So here we have these two titans going head to head. Werdegast wants to murder this prick satanist. Poelzig wants to sacrifice Joan to the devil. But with everything going on this young stupid American couple are caught in the turmoil. They’re the dumbest couple, never suspecting the scheming and plots of death that are at stake. But hey, they’re in love and maybe being Americans has something to do with it. Then again their ignorance could be seen more as innocence. After all, they are young newlyweds and that is meant to be a time of innocence and romance. They’re new love is caught in a long going conflict, one in which they can’t comprehend. Which is kind of funny because with all the satanism, flaying a human skin, cults and pagan idols. The couple get away and just go on with their honeymoon as if they just left Disney World! Establishing that through all evils and acts of vengeance… love and innocence will prevail perhaps?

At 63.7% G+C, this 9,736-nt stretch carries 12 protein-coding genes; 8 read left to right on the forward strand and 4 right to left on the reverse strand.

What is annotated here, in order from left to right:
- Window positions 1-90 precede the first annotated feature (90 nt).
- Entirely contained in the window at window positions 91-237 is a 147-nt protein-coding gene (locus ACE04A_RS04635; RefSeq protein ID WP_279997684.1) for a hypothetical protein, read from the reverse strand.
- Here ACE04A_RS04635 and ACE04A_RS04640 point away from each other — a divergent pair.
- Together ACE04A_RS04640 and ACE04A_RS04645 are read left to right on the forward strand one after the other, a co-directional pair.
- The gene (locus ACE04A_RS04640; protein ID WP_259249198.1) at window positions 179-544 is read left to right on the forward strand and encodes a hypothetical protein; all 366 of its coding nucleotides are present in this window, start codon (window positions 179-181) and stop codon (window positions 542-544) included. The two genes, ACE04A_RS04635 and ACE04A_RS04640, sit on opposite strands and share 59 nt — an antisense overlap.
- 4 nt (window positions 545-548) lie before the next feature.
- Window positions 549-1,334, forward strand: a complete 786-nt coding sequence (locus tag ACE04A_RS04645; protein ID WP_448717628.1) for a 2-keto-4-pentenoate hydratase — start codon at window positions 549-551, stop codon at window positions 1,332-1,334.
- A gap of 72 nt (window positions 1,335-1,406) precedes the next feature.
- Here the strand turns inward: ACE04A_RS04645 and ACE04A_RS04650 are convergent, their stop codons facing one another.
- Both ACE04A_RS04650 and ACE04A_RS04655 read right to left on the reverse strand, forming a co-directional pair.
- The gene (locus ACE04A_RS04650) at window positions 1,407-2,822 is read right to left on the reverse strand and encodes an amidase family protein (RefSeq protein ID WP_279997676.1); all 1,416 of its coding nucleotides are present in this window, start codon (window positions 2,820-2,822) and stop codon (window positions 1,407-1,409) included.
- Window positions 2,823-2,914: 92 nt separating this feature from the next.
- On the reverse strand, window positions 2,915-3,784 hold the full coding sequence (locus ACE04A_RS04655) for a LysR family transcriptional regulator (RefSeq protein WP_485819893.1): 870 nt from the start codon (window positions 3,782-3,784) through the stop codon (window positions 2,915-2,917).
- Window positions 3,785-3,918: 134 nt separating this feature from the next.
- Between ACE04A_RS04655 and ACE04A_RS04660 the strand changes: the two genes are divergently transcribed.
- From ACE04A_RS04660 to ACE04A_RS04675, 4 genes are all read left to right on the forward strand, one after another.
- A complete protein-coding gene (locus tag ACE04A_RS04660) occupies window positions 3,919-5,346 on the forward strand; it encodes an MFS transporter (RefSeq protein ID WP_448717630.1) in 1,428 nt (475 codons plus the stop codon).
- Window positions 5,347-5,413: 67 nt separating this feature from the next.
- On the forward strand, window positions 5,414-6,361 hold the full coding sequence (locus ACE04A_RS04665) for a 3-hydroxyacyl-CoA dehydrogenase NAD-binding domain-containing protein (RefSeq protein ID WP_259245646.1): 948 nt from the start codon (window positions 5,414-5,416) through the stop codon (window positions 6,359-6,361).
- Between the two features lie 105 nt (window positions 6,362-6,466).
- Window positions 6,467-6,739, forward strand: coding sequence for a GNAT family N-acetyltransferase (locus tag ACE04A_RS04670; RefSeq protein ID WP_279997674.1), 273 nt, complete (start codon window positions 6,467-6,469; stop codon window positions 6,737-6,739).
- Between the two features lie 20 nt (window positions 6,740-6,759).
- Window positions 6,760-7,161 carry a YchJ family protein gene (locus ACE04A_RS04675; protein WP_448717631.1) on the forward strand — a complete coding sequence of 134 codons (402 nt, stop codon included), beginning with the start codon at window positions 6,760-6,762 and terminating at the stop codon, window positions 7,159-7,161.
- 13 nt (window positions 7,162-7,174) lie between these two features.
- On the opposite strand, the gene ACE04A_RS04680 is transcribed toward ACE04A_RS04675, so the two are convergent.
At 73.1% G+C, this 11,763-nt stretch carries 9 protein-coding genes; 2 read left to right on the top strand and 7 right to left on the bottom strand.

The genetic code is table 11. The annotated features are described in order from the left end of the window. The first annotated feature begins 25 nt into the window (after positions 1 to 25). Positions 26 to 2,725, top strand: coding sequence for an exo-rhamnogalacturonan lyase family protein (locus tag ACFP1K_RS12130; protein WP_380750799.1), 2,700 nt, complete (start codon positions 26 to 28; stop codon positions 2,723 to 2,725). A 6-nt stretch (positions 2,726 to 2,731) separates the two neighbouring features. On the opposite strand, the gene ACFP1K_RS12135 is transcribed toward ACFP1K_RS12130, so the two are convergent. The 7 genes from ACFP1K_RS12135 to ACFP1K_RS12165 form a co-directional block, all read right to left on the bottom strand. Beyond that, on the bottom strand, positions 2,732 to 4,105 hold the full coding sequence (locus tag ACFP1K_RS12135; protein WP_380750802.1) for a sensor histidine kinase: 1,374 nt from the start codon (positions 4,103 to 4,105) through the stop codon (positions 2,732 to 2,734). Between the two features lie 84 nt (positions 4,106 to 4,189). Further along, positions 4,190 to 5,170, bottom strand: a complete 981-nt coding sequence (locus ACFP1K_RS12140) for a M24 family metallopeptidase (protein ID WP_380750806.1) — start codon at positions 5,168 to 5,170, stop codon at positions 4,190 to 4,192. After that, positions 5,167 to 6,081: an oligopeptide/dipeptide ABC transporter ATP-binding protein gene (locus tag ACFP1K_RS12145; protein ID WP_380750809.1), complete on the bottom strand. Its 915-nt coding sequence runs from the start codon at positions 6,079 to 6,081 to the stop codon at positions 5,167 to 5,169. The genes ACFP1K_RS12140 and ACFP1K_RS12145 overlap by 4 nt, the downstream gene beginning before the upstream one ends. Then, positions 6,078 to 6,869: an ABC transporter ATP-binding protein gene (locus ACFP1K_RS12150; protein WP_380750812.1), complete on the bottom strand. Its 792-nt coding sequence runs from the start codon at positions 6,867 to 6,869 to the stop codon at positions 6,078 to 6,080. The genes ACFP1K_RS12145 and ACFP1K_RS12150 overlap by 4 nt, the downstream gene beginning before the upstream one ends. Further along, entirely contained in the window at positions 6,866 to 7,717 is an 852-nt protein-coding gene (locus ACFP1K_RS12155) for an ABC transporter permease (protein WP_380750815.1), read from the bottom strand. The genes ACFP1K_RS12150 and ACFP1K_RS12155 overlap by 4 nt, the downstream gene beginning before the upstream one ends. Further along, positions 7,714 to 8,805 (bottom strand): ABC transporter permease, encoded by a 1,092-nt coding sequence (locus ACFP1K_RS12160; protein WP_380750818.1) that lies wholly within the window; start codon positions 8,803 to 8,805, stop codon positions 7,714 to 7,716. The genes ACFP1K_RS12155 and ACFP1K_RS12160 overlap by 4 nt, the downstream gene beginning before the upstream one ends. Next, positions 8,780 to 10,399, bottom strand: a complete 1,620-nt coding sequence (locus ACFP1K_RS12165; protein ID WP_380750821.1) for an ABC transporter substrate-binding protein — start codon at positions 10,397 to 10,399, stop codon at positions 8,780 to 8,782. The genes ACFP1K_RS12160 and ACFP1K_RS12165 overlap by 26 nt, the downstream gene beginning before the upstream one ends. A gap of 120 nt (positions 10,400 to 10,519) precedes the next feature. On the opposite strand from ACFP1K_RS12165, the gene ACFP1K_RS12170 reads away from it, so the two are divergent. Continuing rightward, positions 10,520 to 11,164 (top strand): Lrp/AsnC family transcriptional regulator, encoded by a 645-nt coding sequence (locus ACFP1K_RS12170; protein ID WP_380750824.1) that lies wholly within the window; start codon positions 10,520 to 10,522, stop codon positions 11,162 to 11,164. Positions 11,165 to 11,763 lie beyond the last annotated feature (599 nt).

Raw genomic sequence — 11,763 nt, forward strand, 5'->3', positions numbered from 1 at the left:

I say this because I don’t have a clue why it’s called The Black Cat. There is a black cat in the film and Werdegast is deathly afraid of them. But I don’t know why. A black cat may stand for a black soul or possibly how in Edgar Allan Poe’s short narrator talks about how he was once a good man but become dark through alcohol. The only thing the man admires and treats nicely is a black cat. Well until the cat bites him and the narrator then plucks the cats eye out. Geeesh! I hate cats and that seems a little too much. Which could all be reflected through our character Hjalmar Poelzig. Giving his life to Satan and sacrificing women shows he cares for nothing. Even his wife is more a possession than something to cherish and love.